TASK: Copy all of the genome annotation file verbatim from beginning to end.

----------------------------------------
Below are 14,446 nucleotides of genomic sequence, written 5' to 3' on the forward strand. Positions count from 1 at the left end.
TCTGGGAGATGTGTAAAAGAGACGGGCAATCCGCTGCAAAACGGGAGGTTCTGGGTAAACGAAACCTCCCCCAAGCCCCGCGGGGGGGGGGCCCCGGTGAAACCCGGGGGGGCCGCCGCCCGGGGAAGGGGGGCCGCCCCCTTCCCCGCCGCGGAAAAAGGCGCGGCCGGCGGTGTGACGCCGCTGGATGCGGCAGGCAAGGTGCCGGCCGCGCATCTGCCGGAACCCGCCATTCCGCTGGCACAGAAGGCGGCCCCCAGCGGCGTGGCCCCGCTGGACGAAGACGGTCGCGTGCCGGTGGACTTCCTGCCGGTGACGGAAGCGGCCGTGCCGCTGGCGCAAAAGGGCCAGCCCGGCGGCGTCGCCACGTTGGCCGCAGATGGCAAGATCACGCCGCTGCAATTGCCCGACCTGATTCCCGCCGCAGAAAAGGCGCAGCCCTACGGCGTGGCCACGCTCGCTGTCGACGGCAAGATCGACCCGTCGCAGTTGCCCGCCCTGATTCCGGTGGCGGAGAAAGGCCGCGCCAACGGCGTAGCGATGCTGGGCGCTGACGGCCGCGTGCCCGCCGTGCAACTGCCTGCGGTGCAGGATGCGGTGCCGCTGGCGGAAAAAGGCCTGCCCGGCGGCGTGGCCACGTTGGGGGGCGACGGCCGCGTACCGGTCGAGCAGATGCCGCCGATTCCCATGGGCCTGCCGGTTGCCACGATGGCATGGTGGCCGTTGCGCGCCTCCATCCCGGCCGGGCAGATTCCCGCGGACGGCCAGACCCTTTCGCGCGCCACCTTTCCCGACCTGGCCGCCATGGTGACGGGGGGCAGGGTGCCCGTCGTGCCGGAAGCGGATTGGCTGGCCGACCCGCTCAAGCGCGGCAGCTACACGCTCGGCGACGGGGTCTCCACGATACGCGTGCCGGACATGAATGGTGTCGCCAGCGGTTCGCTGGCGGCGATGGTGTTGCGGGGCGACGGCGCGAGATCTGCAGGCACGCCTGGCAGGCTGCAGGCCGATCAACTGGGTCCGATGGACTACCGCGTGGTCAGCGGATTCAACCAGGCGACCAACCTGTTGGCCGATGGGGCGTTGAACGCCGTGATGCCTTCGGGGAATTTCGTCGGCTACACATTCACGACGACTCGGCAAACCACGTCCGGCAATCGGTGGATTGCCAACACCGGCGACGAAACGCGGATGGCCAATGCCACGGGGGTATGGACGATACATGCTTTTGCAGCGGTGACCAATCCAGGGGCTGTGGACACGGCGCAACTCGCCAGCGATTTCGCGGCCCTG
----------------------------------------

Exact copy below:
Below are 14,446 nucleotides of genomic sequence, written 5' to 3' on the forward strand. Positions count from 1 at the left end.
TCTGGGAGATGTGTAAAAGAGACGGGCAATCCGCTGCAAAACGGGAGGTTCTGGGTAAACGAAACCTCCCCCAAGCCCCGCGGGGGGGGGGCCCCGGTGAAACCCGGGGGGGCCGCCGCCCGGGGAAGGGGGGCCGCCCCCTTCCCCGCCGCGGAAAAAGGCGCGGCCGGCGGTGTGACGCCGCTGGATGCGGCAGGCAAGGTGCCGGCCGCGCATCTGCCGGAACCCGCCATTCCGCTGGCACAGAAGGCGGCCCCCAGCGGCGTGGCCCCGCTGGACGAAGACGGTCGCGTGCCGGTGGACTTCCTGCCGGTGACGGAAGCGGCCGTGCCGCTGGCGCAAAAGGGCCAGCCCGGCGGCGTCGCCACGTTGGCCGCAGATGGCAAGATCACGCCGCTGCAATTGCCCGACCTGATTCCCGCCGCAGAAAAGGCGCAGCCCTACGGCGTGGCCACGCTCGCTGTCGACGGCAAGATCGACCCGTCGCAGTTGCCCGCCCTGATTCCGGTGGCGGAGAAAGGCCGCGCCAACGGCGTAGCGATGCTGGGCGCTGACGGCCGCGTGCCCGCCGTGCAACTGCCTGCGGTGCAGGATGCGGTGCCGCTGGCGGAAAAAGGCCTGCCCGGCGGCGTGGCCACGTTGGGGGGCGACGGCCGCGTACCGGTCGAGCAGATGCCGCCGATTCCCATGGGCCTGCCGGTTGCCACGATGGCATGGTGGCCGTTGCGCGCCTCCATCCCGGCCGGGCAGATTCCCGCGGACGGCCAGACCCTTTCGCGCGCCACCTTTCCCGACCTGGCCGCCATGGTGACGGGGGGCAGGGTGCCCGTCGTGCCGGAAGCGGATTGGCTGGCCGACCCGCTCAAGCGCGGCAGCTACACGCTCGGCGACGGGGTCTCCACGATACGCGTGCCGGACATGAATGGTGTCGCCAGCGGTTCGCTGGCGGCGATGGTGTTGCGGGGCGACGGCGCGAGATCTGCAGGCACGCCTGGCAGGCTGCAGGCCGATCAACTGGGTCCGATGGACTACCGCGTGGTCAGCGGATTCAACCAGGCGACCAACCTGTTGGCCGATGGGGCGTTGAACGCCGTGATGCCTTCGGGGAATTTCGTCGGCTACACATTCACGACGACTCGGCAAACCACGTCCGGCAATCGGTGGATTGCCAACACCGGCGACGAAACGCGGATGGCCAATGCCACGGGGGTATGGACGATACATGCTTTTGCAGCGGTGACCAATCCAGGGGCTGTGGACACGGCGCAACTCGCCAGCGATTTCGCGGCCCTG